Home Film & TV Warrior: Meet Olivia Cheng & Perry Yung (Ah Toy & Father Jun)

Warrior: Meet Olivia Cheng & Perry Yung (Ah Toy & Father Jun)

by Neil Bui

With the release of all three seasons of Warrior out now on Netflix, I was able to reunite with my new friends from the Sundance Film Festival, Olivia Cheng and Perry Yung, who play Ah Toy and Father Jun.

Neil Bui: The world is a different place now in 2024 compared to when the filming of Warrior started in 2017 to when it first aired in 2019. From the lens of your characters and their arcs throughout the series, what themes do you feel are still relevant now more than ever?

Perry Yung: So all those relevant themes in Warrior, political demagoguery, immigrant scapegoating, those things are so topical today. When we started filming in 2017, we didn’t know how topical it would still be, even more so, look at the immigration situation today in America and what we’re voting for. This is what our show was about. Somebody mentioned to me a historian when they first saw the first episode of Warrior, they said “you guys mentioned the Chinese Exclusion Act three times during that first episode.” That’s never happened before in any television show ever. It just goes to show that systemic oppression and racism is still alive more than ever today.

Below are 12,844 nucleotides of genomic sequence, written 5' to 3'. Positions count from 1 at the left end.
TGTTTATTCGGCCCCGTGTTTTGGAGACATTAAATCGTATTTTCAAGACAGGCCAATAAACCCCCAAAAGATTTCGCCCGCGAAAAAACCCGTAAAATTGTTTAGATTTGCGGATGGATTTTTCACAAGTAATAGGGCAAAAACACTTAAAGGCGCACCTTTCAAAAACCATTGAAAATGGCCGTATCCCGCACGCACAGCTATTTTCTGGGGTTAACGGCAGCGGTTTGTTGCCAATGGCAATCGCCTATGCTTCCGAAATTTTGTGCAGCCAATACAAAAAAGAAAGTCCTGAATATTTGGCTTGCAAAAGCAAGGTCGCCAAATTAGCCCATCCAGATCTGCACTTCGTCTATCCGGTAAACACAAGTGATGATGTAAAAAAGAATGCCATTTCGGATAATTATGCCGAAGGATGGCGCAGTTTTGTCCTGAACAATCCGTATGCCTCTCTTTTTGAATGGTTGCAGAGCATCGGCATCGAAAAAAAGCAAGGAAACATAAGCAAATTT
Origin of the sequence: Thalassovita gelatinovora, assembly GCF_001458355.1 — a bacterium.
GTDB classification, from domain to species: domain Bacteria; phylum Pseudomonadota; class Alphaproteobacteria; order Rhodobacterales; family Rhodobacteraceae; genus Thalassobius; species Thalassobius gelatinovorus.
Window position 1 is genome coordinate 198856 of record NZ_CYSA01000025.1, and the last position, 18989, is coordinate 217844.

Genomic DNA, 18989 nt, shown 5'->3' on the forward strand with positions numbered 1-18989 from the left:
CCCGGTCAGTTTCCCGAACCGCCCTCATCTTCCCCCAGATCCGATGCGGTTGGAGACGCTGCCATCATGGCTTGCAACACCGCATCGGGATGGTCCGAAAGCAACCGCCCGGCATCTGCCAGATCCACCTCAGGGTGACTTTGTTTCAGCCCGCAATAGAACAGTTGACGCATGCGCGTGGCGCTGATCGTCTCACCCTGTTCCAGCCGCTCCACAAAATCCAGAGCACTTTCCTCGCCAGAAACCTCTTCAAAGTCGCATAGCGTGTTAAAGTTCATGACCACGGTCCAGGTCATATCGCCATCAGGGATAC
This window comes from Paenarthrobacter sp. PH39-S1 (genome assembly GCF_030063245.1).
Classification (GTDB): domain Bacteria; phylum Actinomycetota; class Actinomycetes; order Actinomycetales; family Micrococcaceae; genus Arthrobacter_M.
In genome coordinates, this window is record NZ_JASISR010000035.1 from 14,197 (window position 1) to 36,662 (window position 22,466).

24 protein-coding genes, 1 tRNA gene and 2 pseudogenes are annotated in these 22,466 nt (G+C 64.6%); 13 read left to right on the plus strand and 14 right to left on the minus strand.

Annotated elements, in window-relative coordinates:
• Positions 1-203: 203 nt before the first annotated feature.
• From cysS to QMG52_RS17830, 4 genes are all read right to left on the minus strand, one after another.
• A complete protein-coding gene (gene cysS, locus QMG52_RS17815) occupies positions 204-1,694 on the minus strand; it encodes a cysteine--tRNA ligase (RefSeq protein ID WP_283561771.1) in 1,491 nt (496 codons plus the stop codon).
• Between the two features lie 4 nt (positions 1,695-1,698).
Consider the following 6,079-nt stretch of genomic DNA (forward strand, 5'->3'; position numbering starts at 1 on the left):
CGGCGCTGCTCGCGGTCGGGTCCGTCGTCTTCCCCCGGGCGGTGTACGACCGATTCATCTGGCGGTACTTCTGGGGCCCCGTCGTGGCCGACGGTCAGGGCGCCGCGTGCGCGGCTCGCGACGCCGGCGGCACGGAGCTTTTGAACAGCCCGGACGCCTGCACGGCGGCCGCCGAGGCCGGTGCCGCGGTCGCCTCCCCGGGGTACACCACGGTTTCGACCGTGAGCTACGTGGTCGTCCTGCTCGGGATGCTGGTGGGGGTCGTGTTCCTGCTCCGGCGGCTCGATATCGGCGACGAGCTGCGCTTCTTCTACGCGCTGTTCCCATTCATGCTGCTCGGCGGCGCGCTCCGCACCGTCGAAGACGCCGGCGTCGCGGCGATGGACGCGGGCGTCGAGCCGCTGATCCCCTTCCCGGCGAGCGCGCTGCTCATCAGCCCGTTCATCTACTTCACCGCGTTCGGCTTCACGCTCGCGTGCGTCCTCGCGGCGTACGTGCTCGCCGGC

Neil Bui: How important is it to have women supporting women even in times like Chinatown of Warrior?

Olivia Cheng: Women supporting women is what keeps the world balanced. I do think we have a culture that has put toxic masculinity on steroids and I think that the effects of that, [which] we’re seeing it now, we’re seeing global warming, we’re seeing the political system that is pushing forth profit over people, we’re seeing capitalism take over as the highest value, all of that is the opposite of female gender principles like mercy, compassion, nurturance. With the Ah Toy character, what’s also really important for women in seeing the Ah Toy character, is I hope that they see the complexities of what it is to be a woman. That to have this like monolithic personality and this idea of ‘oh you’re just a nice girl and that’s all you should be.’ We blow it out of the water with Ah You because we see that she can be fierce and violent but that she can also be incredibly kind, incredibly generous, very aware of visioning for her community and thinking three steps ahead, and doing it because it’s the right thing and it actually aligns with what her values are. I think in a small way for a character to be on screen that encourages women to be all the aspects of themselves, to own their anger, to own their vulnerability, to own their joy, and let it all inform what it means to be human is one slight service that I hope Ah Toy brings across on screen.

Where to watch Warrior

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